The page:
★★★★☆ - Delicious
Chekhov’s last play “The Cherry Orchard” is a classic theatre tragedy. It’s taught in high school theatre curriculum – or at least it used to be. So, what in the world would possess someone to take this (now) public domain work and make a mockery of it?
Well, because it’s funny. Instead of “The Cherry Ochard” we’ve got “Anton Chekhov’s Cherry Orchard of the Living Dead.” Instead of the Russian Revolution, which dethroned Czar Nicholas, wreaking havoc on the countryside, we’ve got zombies.
As written and directed by Troy Heard, the script is full of groaners. But, for some reason, they’re funny anyway. It has as much to do with the excellent cast as it does the writing, which is crisp and lends itself to a fast-paced evening of fun.
Reprising their roles from a production a number of years ago at the (now curtained) Onyx as Gregorovich Samsonovsky Turgenev and Irina Polina Ranevskaya are T.J Larsen and Kellie Wright. Both do a great job of playing the over-the-top comedy.
Wright has the upper hand for two reasons. She gets the meatier role of an “actress” and plays it to the hilt. When she does a bawdy number borrowed—“well, stolen from Lilly Langtry”—Wright does it up right. The role provides her with plenty of opportunity to swoon and seduce. Her vocal experience also gives her perfect timing in delivery of both physical and vocal reactions.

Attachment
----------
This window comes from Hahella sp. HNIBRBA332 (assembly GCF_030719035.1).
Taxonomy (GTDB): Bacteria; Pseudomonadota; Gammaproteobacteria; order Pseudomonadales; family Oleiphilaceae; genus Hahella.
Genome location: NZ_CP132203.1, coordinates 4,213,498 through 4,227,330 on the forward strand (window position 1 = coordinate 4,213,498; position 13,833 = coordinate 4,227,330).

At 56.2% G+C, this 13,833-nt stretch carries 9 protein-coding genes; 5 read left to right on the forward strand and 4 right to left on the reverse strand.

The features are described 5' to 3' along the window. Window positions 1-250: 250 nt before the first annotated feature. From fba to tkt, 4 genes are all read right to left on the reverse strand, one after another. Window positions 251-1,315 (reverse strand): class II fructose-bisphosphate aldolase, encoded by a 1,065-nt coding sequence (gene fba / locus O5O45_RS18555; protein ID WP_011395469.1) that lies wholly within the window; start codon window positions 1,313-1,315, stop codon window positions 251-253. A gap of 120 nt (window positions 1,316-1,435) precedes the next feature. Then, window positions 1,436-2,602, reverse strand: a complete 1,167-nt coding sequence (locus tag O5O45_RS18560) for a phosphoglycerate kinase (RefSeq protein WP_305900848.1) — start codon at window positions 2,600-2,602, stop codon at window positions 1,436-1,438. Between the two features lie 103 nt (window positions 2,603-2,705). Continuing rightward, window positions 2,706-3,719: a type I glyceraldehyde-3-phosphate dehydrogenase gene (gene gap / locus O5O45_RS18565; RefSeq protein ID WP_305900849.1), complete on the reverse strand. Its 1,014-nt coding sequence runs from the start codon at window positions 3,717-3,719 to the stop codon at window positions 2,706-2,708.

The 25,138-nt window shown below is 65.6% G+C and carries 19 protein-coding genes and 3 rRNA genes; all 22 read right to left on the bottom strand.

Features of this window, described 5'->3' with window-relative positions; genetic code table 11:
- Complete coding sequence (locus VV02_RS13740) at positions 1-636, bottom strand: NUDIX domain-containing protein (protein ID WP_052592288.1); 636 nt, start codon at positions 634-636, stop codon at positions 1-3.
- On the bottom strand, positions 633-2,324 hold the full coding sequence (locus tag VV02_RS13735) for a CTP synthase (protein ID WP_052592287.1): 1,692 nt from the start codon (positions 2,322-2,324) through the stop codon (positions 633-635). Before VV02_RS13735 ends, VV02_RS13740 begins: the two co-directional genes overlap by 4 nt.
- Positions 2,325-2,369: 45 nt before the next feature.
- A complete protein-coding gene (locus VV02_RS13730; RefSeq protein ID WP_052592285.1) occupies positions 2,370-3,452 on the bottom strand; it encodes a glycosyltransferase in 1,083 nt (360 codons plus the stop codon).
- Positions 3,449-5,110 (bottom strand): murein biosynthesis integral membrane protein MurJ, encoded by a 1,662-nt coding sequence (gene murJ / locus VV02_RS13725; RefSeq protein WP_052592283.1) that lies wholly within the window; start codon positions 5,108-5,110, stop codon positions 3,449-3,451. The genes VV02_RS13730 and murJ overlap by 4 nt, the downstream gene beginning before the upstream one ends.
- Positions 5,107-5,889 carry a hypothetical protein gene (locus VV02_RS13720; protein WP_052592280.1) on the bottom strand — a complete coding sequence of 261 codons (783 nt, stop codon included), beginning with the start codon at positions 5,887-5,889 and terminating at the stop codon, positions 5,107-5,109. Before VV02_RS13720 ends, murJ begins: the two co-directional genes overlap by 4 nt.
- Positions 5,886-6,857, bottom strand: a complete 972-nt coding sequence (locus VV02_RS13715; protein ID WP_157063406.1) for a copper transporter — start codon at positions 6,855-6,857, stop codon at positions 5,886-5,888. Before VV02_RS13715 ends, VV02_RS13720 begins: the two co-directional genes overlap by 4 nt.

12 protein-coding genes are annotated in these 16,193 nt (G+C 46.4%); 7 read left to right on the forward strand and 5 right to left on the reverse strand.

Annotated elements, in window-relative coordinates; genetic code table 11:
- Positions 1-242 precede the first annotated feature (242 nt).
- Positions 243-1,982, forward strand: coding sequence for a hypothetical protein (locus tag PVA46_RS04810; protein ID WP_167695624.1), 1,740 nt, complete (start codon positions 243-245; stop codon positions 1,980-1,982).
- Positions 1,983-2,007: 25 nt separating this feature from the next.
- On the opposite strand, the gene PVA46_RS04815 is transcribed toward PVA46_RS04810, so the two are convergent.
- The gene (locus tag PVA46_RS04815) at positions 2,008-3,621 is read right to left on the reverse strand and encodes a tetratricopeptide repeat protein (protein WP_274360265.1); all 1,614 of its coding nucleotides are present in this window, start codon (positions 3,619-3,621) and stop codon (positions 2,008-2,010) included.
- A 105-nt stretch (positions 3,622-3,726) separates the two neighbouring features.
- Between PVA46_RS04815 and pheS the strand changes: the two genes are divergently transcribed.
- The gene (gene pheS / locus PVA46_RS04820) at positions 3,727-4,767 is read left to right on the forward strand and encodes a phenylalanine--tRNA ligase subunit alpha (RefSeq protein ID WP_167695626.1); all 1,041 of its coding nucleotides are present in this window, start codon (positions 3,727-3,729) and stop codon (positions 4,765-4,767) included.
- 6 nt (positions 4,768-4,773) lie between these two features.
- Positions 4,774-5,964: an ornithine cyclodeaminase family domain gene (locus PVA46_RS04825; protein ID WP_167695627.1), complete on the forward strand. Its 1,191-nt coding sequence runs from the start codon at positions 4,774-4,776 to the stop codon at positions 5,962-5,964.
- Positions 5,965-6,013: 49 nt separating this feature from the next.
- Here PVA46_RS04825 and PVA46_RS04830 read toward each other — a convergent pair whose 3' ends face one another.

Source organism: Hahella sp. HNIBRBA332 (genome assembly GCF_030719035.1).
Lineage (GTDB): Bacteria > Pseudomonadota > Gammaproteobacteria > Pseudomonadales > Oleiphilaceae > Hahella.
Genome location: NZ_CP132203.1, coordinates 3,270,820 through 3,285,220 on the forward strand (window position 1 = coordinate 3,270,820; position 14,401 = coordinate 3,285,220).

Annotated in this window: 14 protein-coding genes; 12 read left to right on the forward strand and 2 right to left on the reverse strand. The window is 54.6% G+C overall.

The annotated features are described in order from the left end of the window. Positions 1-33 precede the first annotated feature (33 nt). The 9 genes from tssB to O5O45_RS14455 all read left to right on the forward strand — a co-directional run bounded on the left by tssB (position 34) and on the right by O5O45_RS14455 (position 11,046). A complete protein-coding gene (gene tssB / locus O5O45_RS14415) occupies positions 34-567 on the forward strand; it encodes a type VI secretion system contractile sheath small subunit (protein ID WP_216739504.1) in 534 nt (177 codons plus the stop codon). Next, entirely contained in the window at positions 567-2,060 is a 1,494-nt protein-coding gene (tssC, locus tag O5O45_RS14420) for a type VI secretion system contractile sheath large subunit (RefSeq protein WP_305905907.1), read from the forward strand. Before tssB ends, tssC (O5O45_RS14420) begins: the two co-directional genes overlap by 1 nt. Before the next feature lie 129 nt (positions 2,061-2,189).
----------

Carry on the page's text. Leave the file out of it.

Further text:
For his part, Larsen keeps up with her. His double-takes, his reactions to Irina’s antics are a joy to watch. When he argues with Aleksi Aleskeyvich Trofimov (Richie Villafuente), Larsen is in it for the win. He projects the perfect figure of a man who has lifted himself up from serfdom to become Lord of the Manor, not to mention mad scientist.
Not to be outdone are the aforementioned Villafuente and Rebecca Reyes as Mauranya Arkadina Masha, or simply Masha. As a bit of a Dudley Do-right character, Villafuente is clearly having fun, and that enables the audience to enjoy him as he tries to woo Masha – in hopes of marrying into money. Reyes doesn’t quite meet the level of her fellow cast members but manages to hold her own when she is willing to let go, as she does when she wails with forlorn abandon.
Then there is Adriana Chavez. From start to finish, her Anfisa is a complete hoot. Playing a character you’d swear was 150-years old, hunched over with a widow’s hump and breasts sagging and swinging at her belly-button, Chavez delivers perfection. Anfisa is put upon, pushed around, and taken for granted, and Chavez makes each occurance feel like the first.
Jody Caley’s lighting which takes advantage of many of the typical spoofing of fright-night films piles laughs on top of laughs. The set (originally) designed by the late David Sankeur, and recreated here, is lovely: Gilt-framed paintings abound on papered walls, and draperies which mimic the brocade of the period hang along the windows. Uncredited sound design added to the fun but, when Wright delivered the “Husky Russkie Waltz” the music was so loud we could barely hear her.
Sometimes, if we allow it, tragedy begets comedy. And, here’s your chance for a respite from the turmoil of current life. Go laugh at “The Cherry Orchard … of the Living Dead.” This tragedy, er…comedy becomes them.
What: Anton Chekhov’s Cherry Orchard of the Living Dead
When: Thursday - Saturday 8pm; Sundays 5pm through February 12
Where: Majestic Repertory Theatre, 1217 South Main St.
Tickets: $23 (www.majesticrepertory.com)
Grade: **** (Delicious)
Producer: Majestic Repertory Theatre; Director: Troy Heard; Original Scenic Design: David Sankeur; Lighting Design: Jody Caley; Costume Design: Isaiah Urrbazo; Prop Design: Armando Macias, Jr.; Stage Managers: Corey Covell, Coral Benedetti